Politics, Elections, and Estate and Gift Taxes

Without question, taxes and spending will dominate the debates, campaigning, and November’s presidential and congressional elections. While former President Trump has not laid out a plan, he vows to renew his 2017 Tax Act when it expires on January 1, 2026. Trump has also said that he would like to eliminate the estate tax.

President Biden, however, has been quite specific. Regarding estate taxes, he wants to eliminate the step-up in basis when heirs inherit assets with capital gains. In fact, the estate would have to recognize the gain on the final estate tax return, and the same would happen when an annual or lifetime gift is made. He will continue the estate tax, but probably with a lower exemption amount and perhaps an increase from 40% to 50%. He wants to double the capital gains rate for those with $1 million or more taxable income.

Selling Your Home? What is the Tax Consequence?

In the old days, you did not pay capital gains when you sold your home and bought one of equal or greater value. However, if you bought a house of lesser value, the amount of capital gain not reinvested was taxed. But the good old days disappeared a long time ago.

Under current rules, when you sell your home the first $250,000 (single) and $500,000 (married) of your gain is tax-free, and any amount over this is taxed at a capital gains rate. How do you calculate your gain? Take the price you paid for the home, including any settlement costs plus additions/improvements, but not routine maintenance costs, to establish your cost basis. Your gain is the amount you sell the home for minus this cost basis.

Rules Around Loaning Money to Family

A family loan, or intra-family loan, occurs between relatives and is often less formal than traditional loans from banks or lenders. Lending money to family members can be both generous and potentially detrimental for either party. Let’s review some of the must-knows before you lend a family member money.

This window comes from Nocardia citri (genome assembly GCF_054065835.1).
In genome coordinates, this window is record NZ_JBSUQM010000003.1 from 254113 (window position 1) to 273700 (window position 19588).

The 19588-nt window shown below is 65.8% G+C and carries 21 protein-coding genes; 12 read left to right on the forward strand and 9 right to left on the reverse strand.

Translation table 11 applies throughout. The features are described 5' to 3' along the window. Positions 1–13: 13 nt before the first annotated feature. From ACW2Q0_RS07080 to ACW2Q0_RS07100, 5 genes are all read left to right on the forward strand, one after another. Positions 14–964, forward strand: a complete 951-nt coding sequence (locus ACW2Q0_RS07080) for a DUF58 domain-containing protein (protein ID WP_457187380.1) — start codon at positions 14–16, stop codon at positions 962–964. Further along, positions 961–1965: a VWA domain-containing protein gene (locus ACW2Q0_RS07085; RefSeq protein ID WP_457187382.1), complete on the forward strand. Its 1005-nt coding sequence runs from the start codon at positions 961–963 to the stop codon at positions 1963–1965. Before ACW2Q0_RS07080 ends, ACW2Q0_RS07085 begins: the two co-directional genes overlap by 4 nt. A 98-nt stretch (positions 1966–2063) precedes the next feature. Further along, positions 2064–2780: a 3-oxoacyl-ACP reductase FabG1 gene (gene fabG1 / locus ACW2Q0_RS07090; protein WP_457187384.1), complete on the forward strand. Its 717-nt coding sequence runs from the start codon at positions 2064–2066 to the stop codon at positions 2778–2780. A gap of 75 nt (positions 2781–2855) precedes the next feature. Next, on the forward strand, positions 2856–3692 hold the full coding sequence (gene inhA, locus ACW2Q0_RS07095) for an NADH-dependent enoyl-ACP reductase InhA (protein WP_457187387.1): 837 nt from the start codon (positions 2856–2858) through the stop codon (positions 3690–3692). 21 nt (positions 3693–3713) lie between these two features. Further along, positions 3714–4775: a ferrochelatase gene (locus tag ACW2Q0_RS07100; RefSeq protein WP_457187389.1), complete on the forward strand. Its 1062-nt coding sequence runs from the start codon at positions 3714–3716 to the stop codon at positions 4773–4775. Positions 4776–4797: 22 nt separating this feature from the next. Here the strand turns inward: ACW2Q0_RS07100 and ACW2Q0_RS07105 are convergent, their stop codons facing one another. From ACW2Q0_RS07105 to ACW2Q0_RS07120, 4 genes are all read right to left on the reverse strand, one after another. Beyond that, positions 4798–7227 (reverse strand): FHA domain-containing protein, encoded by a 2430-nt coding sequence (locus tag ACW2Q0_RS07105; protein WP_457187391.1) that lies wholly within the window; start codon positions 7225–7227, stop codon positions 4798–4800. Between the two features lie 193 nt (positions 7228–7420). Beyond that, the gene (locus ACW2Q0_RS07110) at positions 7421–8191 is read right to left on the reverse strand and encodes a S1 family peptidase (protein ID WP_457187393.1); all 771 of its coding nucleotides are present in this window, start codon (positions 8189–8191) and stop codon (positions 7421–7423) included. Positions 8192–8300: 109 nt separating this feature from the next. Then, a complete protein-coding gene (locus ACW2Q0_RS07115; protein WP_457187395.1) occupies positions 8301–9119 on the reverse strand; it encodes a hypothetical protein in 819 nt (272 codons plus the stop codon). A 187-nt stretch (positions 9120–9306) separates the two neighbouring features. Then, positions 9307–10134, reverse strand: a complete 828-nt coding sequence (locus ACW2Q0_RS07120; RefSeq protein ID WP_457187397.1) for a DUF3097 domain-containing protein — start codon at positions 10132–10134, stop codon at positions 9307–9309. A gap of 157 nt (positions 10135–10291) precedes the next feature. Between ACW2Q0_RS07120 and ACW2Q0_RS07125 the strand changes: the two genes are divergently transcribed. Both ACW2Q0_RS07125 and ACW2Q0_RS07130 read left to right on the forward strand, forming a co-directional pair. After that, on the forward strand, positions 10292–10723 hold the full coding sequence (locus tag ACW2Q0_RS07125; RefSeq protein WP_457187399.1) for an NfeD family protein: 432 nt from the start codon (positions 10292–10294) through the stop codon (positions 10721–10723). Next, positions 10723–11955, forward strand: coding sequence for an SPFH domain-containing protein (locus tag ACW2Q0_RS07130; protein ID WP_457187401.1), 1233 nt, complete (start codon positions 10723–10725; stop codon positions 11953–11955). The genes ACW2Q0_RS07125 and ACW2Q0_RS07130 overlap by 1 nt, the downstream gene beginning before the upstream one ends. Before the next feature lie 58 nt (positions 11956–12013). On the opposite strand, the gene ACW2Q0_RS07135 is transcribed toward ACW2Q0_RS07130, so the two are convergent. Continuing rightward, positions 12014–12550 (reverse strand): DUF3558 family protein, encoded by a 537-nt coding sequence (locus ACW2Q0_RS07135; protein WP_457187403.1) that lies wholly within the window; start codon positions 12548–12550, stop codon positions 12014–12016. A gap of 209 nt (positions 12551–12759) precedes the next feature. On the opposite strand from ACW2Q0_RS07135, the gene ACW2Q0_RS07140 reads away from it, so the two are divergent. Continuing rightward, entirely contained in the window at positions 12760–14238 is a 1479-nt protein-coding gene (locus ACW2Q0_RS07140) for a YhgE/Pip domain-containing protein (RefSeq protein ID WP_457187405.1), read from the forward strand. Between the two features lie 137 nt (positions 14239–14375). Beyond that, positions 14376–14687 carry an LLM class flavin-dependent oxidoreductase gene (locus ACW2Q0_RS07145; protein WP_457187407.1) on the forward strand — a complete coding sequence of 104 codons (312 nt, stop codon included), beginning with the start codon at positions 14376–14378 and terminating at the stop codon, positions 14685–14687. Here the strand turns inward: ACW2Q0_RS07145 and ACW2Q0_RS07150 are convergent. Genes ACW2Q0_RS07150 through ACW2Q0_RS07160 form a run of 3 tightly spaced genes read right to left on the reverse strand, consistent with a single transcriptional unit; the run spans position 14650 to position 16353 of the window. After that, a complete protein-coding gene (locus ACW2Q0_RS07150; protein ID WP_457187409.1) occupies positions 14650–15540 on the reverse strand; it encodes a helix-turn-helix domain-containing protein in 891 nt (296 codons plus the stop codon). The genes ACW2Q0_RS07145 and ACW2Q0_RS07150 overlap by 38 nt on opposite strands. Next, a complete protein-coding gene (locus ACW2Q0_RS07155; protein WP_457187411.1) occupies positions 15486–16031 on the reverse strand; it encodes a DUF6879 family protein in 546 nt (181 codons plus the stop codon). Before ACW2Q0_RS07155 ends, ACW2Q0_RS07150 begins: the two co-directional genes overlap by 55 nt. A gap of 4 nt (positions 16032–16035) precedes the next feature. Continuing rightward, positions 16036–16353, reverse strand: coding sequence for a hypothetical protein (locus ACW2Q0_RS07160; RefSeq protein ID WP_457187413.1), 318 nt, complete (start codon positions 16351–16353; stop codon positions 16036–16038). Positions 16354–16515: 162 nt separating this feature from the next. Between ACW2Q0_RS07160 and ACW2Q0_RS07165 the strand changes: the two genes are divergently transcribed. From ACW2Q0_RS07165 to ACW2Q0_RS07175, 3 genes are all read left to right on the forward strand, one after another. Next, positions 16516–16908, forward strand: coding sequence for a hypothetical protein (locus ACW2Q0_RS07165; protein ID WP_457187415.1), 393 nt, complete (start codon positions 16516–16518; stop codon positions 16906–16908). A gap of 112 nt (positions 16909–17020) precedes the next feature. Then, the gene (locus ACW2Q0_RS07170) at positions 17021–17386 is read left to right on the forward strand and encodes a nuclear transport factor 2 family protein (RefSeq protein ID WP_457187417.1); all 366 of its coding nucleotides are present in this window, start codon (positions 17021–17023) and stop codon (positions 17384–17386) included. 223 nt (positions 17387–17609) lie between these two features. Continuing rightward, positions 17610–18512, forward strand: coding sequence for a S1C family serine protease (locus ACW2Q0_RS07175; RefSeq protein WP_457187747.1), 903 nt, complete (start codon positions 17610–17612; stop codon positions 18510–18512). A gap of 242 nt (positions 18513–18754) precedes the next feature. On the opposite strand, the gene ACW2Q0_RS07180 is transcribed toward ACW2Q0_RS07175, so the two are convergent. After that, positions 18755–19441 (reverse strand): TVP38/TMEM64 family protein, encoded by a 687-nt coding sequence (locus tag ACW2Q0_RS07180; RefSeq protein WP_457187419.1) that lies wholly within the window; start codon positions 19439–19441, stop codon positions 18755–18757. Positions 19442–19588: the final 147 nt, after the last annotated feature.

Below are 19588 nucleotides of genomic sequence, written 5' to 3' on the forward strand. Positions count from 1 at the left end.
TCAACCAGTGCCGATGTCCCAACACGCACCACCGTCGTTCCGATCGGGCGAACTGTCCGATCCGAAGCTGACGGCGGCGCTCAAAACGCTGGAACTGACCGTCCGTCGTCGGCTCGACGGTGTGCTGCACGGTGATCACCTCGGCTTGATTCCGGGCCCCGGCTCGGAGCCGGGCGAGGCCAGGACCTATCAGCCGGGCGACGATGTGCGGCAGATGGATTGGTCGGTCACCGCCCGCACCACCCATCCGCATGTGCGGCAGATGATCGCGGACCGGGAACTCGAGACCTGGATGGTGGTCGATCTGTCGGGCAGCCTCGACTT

The lender and borrower should agree upon how they structure the loan. Since it is between family members, there’s no formal approval process so agreements could be as informal as a handshake. However, we strongly recommend using a formal written agreement or a promissory note outlining the loan’s terms to avoid any potential misunderstandings.

What are the tax implications for intra-family loans? You must ensure that the interest rate on the loan is not lower than the Applicable Federal Rate (AFR). The IRS updates these figures for loans with different maturities. The lender will also need to report the interest received as taxable income, while the borrower may deduct interest if it qualifies as mortgage interest.

The lender may forgive part of the loan balance as a gift but should be careful that the IRS does not classify it as a debt cancellation. Individuals can forgive up to $18,000 in 2024 without exceeding the annual gift tax exemption limit. 

Beat High Mortgage Rates with an Intrafamily Loan. Here’s How the Taxes Work. – WSJ

 Family Loans: How to Borrow from and Lend to Family – NerdWallet

Ready to Pay More for Medicare?

As previously discussed, Medicare predicts that its trust fund will run out of money in 2036. Obviously, this is on the minds of those on Medicare or soon will be, but it is also on the minds of the Millennials and Gen X cohorts. A recent survey by eHealth found that these folks are equally concerned…at least those who know what Medicare is.